Today’s article applies to Lua in general, but should be especially helpful to Corona Users.
I tend to use localization a lot in my coding. In fact, most of my files have (or used to have) long lists of locals at the top where I bring in math, string, and other functions.
local mAbs = math.abs local mRand = math.random local mDeg = math.deg local mRad = math.rad local mCos = math.cos local mSin = math.sin local mAcos = math.acos local mAsin = math.asin local mSqrt = math.sqrt local mCeil = math.ceil local mFloor = math.floor local mAtan2 = math.atan2 local mPi = math.pi local mMin = math.min local mMax = math.max local getInfo = system.getInfo local getTimer = system.getTimer local strMatch = string.match local strFormat = string.format local pairs = pairs -- ...
As you can see, these lists are long. This tends to clutter up my files. Also, I tended to have different lists in different files and projects, making maintenance a nightmare.
I have long been looking for a cleaner and faster way to achieve this. Then, one day I say some of Sergey’s code (see setLocals() function) and I was inspired. I quickly tried his code, but found I didn’t quite understand it and couldn’t make it work. So, for a while I abandoned the issue.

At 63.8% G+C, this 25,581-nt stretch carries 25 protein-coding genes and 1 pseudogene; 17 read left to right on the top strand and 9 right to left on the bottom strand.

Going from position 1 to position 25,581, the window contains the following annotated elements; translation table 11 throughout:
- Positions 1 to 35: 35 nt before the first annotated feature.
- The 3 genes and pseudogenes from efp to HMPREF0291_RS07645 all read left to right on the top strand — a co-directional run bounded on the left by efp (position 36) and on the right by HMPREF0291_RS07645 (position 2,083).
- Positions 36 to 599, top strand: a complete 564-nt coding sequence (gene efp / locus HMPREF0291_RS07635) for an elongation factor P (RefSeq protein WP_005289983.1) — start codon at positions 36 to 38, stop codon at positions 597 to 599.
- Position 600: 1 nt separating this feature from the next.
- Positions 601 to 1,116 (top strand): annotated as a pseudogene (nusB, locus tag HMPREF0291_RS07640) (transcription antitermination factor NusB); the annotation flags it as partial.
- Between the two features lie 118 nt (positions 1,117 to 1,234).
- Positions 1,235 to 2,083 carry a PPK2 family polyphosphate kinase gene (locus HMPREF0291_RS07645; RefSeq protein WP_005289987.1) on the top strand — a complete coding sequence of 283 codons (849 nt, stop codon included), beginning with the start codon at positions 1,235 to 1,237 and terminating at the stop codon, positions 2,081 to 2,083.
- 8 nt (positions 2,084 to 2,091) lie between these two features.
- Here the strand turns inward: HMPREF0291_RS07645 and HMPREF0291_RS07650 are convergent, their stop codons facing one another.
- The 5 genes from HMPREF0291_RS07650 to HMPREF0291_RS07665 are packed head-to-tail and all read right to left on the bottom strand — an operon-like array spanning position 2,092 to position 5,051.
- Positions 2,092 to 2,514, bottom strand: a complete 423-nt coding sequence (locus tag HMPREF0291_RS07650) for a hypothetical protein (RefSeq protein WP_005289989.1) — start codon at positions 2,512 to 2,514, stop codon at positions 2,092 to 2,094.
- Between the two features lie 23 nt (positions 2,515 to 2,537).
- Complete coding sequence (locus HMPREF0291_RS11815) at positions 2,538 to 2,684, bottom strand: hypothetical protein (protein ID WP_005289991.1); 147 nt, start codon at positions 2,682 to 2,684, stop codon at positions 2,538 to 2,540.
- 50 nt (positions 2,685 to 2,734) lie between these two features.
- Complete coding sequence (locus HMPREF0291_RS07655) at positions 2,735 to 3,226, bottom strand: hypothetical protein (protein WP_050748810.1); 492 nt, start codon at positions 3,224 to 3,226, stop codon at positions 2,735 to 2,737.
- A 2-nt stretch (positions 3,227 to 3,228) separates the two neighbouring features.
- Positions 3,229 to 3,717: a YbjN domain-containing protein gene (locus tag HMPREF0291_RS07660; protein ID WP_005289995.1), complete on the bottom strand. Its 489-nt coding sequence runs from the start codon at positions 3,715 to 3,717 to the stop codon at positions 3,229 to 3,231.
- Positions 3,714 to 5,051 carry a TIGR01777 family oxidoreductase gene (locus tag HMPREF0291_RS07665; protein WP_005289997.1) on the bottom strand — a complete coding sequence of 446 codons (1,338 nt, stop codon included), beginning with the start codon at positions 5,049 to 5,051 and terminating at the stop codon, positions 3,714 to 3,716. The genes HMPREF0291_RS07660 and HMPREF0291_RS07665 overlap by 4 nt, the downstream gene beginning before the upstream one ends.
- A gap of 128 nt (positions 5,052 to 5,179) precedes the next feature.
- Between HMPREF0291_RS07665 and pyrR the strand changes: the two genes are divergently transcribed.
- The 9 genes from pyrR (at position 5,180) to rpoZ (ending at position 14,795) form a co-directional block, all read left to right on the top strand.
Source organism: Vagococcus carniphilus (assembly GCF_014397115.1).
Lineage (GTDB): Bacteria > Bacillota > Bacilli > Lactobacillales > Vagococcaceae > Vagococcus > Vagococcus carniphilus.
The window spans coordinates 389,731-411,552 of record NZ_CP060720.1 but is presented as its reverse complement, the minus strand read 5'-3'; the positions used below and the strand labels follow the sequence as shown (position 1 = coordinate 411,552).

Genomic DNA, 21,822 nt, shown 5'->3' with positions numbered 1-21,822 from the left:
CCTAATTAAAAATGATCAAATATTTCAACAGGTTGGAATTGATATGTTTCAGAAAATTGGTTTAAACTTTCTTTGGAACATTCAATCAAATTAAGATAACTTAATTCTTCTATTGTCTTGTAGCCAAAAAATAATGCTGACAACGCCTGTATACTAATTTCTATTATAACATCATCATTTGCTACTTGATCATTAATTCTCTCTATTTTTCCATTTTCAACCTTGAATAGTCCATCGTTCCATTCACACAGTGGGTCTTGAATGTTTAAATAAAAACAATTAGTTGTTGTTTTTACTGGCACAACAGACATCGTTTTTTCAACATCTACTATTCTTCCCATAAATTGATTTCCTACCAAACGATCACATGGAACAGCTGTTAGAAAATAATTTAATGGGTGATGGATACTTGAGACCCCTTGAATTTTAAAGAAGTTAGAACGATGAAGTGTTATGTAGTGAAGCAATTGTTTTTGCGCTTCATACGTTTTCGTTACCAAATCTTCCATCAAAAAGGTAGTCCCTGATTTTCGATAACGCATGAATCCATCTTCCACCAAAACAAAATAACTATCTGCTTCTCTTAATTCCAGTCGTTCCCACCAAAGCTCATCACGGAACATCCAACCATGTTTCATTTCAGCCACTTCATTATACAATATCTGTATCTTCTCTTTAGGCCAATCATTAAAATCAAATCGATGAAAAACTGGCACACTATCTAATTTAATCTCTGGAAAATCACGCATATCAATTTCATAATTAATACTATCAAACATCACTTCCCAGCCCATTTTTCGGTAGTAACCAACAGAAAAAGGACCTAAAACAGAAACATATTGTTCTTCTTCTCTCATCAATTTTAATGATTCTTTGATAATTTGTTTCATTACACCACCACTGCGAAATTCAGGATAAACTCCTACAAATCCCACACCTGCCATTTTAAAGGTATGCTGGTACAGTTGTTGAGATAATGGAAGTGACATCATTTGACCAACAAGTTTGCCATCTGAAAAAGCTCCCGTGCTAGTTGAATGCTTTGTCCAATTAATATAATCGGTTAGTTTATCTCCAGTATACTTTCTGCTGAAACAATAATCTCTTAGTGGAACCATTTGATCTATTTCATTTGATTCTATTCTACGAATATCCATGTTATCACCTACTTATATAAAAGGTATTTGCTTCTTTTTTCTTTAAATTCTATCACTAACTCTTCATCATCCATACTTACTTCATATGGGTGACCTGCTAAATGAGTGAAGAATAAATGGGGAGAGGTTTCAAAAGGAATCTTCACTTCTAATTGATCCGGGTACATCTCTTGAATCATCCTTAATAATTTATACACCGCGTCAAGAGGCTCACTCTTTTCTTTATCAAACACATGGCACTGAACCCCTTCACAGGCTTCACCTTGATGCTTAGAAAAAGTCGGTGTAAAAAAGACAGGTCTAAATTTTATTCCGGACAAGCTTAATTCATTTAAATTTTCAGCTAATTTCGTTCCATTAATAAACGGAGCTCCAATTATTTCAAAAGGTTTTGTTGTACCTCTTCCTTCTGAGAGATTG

Last week I re-examined this question and asked the community at large for help.
I quickly received some great answers, that lead me to great examples, which in turn lead me to learn more about Lua. At the end of this effort, I had a better, if imperfect solution.
The above code can now be replaced with this:
How It Works
If you want to fully grok this trick, you must examine the code in “autoLoc.lua“, however the core of this trick are the ‘debug’ library features:
- debug.getlocal() – Get value of an indexed local at a certain position in the stack.
- debug.setlocal() – Set value of an indexed local at a certain position in the stack.
Using It Yourself
If you choose to use this, do the following:
- Add any new localization statements as you need, as you normally would at the top of “autoLoc.lua”. The module will automatically discover them.
- Include “autoLoc.lua” in any files that need these locals.
- Declare the locals (using the same names you used in “autoLoc.lua”
- After these declarations, call “autoLoc.run()”. This will fill in the declared locals.
For clarification, download my samples and take a look.